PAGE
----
John Metcalfe was CityLab’s Bay Area bureau chief, covering climate change and the science of cities.
This new NASA visualization shows just how unusually warm Alaska was in January.
The miserable polar weather that blasted the lower U.S. this January no doubt had many folks dreaming of Hawaii. But maybe they should've been considering Alaska, instead, where an unusual and potent heat wave raised temperatures to 40 degrees above average.
The abnormal spate of warmness – which far as I can tell has not been addressed by weatherperson Sarah Palin – forced the cancellation of skiing events, with one organizer saying, "We just don't have the snow and way too much water in the hills to put together a quality race." It also led to the 2014 Yukon Quest Sled Dog Race being launched in downtown Fairbanks, rather than its historical starting line on a frozen river, because the river ice was so thin spectators would've fallen through it. Then there were the large avalanches that swamped roadways, such as the one hiding under a snowy Slurpee in the above photo. But more on that in a minute.
To give people an idea how freaky an event this was for the 49th State, NASA has put together a visualization of phenomenal temperatures from January 23 to the 30th. Based on satellite readings, the map shows warm-weather abnormalities spreading in red all across the region. Areas of white were about average, meanwhile, and blue spots show cooler-than-normal temps:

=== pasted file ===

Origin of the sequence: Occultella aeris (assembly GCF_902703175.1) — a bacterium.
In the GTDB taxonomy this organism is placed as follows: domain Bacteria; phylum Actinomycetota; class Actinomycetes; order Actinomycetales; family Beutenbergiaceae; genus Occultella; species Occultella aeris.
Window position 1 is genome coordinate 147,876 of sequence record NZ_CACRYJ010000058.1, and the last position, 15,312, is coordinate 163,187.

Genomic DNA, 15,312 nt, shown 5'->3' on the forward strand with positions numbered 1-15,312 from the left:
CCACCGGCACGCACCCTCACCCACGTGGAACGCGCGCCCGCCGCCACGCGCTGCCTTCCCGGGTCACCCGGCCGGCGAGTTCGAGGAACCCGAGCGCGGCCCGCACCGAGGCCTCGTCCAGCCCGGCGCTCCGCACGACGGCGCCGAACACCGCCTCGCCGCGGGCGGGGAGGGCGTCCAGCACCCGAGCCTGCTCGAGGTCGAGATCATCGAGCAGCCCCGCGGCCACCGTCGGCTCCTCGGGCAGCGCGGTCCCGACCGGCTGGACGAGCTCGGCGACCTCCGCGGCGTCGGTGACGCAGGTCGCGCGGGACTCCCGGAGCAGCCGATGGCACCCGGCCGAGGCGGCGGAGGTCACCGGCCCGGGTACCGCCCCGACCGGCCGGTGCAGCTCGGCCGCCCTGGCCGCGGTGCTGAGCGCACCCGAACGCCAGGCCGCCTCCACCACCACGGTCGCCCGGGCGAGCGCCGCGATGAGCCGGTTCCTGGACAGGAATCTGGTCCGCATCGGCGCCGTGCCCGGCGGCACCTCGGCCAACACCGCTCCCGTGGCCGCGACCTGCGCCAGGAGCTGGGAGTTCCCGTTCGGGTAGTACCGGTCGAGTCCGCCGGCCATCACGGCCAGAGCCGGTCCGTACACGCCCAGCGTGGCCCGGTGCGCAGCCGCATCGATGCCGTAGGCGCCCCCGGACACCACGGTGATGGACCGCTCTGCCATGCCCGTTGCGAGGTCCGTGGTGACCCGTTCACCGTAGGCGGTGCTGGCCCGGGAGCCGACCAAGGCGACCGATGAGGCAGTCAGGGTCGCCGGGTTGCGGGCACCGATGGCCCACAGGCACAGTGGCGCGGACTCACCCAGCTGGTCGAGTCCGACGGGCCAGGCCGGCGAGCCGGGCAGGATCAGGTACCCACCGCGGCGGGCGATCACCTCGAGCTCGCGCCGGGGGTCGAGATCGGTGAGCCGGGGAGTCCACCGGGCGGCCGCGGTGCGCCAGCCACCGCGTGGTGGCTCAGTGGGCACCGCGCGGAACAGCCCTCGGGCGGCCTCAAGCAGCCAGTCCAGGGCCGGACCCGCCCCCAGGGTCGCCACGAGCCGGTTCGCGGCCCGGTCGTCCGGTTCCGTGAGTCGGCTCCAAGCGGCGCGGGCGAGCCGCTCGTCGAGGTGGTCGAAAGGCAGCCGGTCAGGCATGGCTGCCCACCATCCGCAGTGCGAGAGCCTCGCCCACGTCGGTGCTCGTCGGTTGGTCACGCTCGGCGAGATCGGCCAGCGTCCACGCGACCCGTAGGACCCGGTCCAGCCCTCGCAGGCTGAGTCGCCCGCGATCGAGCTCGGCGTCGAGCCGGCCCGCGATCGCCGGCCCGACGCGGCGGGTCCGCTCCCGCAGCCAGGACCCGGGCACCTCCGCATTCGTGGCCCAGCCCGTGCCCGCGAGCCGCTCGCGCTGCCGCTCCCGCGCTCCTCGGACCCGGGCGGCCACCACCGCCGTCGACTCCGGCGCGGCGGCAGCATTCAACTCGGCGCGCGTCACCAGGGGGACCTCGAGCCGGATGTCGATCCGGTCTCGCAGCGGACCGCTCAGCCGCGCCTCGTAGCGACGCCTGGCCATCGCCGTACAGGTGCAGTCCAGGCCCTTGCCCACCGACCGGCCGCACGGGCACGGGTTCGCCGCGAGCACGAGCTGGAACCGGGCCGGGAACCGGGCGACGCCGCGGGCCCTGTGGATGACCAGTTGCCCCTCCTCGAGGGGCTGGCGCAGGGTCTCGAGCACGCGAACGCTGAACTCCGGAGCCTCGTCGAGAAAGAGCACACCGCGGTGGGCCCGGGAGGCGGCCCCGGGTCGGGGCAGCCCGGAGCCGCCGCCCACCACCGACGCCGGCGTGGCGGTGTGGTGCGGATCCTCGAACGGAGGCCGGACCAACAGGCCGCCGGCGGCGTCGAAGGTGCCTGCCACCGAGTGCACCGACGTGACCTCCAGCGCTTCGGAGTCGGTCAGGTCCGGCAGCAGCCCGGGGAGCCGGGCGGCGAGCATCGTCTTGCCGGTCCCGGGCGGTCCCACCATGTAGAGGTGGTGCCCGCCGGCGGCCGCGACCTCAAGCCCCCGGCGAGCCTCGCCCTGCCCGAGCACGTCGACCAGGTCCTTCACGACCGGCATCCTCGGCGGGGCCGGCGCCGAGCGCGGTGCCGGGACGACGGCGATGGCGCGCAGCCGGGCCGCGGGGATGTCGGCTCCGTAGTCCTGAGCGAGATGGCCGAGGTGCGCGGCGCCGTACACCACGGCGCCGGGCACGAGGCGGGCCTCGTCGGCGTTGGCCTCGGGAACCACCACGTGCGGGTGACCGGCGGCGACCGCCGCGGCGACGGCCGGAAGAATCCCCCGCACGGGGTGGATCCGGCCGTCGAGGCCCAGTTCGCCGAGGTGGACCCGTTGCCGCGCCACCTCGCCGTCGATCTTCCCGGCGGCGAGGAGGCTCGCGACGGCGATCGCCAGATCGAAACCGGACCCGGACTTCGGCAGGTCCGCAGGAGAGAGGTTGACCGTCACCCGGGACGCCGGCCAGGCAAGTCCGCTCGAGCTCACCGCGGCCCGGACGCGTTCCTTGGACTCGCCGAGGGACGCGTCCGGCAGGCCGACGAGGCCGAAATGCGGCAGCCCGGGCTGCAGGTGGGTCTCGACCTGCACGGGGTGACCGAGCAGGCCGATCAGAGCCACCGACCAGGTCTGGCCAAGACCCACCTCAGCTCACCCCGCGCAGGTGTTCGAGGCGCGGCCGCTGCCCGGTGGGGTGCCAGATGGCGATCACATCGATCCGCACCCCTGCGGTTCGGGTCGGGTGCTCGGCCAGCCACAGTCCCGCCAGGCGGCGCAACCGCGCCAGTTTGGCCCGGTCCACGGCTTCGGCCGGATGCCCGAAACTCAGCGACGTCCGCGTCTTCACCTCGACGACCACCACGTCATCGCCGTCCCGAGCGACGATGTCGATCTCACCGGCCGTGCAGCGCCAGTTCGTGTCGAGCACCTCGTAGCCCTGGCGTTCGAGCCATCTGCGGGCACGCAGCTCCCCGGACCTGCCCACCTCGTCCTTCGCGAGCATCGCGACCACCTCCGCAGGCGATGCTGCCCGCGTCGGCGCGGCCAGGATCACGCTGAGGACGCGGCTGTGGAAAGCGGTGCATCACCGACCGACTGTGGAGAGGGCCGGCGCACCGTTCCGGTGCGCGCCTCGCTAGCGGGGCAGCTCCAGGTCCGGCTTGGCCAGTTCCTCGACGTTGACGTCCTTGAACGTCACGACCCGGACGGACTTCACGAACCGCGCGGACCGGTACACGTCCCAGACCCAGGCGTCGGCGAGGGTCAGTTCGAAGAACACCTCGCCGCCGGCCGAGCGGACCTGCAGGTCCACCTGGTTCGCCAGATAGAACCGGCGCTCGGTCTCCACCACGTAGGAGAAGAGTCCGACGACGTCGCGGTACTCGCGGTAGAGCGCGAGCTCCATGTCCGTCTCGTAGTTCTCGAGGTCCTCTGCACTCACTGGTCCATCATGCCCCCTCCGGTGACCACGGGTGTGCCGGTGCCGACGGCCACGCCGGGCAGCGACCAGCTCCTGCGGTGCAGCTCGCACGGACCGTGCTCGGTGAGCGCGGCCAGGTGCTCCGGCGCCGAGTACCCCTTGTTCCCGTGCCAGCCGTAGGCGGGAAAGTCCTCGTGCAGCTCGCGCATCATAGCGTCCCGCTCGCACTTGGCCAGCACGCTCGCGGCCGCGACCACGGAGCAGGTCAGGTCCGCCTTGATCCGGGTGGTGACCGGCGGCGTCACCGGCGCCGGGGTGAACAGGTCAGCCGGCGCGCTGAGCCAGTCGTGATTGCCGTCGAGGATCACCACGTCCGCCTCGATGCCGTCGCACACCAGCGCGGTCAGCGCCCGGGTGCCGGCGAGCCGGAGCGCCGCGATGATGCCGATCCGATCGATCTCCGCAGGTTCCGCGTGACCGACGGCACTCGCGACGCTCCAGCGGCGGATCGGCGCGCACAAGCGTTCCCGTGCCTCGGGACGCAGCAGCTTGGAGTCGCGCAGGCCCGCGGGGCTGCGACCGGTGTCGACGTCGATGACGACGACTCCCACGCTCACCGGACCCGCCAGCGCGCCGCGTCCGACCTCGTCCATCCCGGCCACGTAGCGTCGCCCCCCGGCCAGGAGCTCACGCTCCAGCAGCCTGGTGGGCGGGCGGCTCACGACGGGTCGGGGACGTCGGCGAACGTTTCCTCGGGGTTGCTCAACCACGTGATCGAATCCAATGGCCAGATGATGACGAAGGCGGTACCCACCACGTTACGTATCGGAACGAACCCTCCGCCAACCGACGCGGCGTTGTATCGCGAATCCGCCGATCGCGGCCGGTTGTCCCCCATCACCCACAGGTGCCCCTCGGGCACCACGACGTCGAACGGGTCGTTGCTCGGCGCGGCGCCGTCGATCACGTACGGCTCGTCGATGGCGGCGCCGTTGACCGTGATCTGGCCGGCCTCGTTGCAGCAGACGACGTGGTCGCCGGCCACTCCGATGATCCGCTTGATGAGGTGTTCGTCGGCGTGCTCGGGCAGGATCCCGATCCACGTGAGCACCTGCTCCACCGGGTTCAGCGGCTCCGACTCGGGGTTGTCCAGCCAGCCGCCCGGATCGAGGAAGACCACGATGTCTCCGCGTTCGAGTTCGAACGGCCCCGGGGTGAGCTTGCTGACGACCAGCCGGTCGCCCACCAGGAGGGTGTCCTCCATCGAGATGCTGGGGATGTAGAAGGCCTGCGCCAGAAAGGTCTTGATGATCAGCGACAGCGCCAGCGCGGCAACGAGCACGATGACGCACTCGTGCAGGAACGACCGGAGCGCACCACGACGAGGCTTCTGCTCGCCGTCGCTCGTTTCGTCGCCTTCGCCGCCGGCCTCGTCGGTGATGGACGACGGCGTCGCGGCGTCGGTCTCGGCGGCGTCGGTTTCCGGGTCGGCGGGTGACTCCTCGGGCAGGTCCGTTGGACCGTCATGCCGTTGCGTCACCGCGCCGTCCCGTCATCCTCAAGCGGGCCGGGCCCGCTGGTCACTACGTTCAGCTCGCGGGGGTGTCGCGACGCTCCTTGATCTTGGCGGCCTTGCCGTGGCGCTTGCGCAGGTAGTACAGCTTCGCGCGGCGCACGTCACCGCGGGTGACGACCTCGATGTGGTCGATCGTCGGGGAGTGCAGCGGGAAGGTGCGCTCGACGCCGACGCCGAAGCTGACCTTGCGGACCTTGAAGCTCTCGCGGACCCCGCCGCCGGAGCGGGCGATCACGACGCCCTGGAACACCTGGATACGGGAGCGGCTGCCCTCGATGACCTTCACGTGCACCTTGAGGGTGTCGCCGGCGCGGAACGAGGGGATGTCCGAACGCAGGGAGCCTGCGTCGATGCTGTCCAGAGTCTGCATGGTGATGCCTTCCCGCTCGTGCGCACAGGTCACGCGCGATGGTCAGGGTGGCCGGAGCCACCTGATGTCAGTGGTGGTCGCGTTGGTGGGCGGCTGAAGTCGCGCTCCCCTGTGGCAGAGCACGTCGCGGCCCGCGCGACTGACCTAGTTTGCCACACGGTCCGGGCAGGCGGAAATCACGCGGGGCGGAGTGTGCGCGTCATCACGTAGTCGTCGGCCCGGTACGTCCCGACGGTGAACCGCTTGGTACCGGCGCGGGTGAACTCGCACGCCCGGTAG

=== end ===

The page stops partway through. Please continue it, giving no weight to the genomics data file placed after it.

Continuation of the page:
The inflow of balmy air had a blow-dryer effect on driveways, as seen in these photos that Nate Atwood shot near Anchorage and shared with the National Weather Service:
What was to blame for this jolt of warmth, which followed another record-setting heat wave in 2013 that broiled the life out of local salmon? NASA has the answer:
A persistent ridge of high pressure off the Pacific Coast fueled the warm spell, shunting warm air and rainstorms to Alaska instead of California, where they normally end up. The last half of January was one of the warmest winter periods in Alaska’s history, with temperatures as much as 40°F (22°C) above normal on some days in the central and western portions of the state, according to Weather Underground’s Christopher Bart. The all-time warmest January temperature ever observed in Alaska was tied on January 27 when the temperature peaked at 62°F (16.7°C) at Port Alsworth. Numerous other locations – including Nome, Denali Park Headquarters, Palmer, Homer, Alyseka, Seward, Talkeetna, and Kotzebue – all set January records.
The heat was so persistent that it caused changes in Alaska's appearance that popped out from space. Warm-weather rainstorms flooded rivers and sent plumes of sediment curling into the Gulf of Alaska, a spectacle more typically seen in spring and summer. Here's the view on January 25 from NASA's Aqua satellite (larger version):
One of the most jarring things about this weather has been its effect on the snowpack. Widespread melting triggered a number of January avalanches, with one of the worst flinging a 100-foot-high pile of snow onto the Richardson Highway. The blockage stretched for hundreds of feet and completely sealed off land access to Valdez, a fishing port of about 4,000 people. You can get an idea of the jaw-dropping magnitude of the avalanche in this helicopter footage from late in the month. Paul Bunyan, please report for shoveling duty:
Top image: The Richardson Highway on January 25 after being covered by a major avalanche. (Alaska Department of Transportation and Public Utilities / Reuters)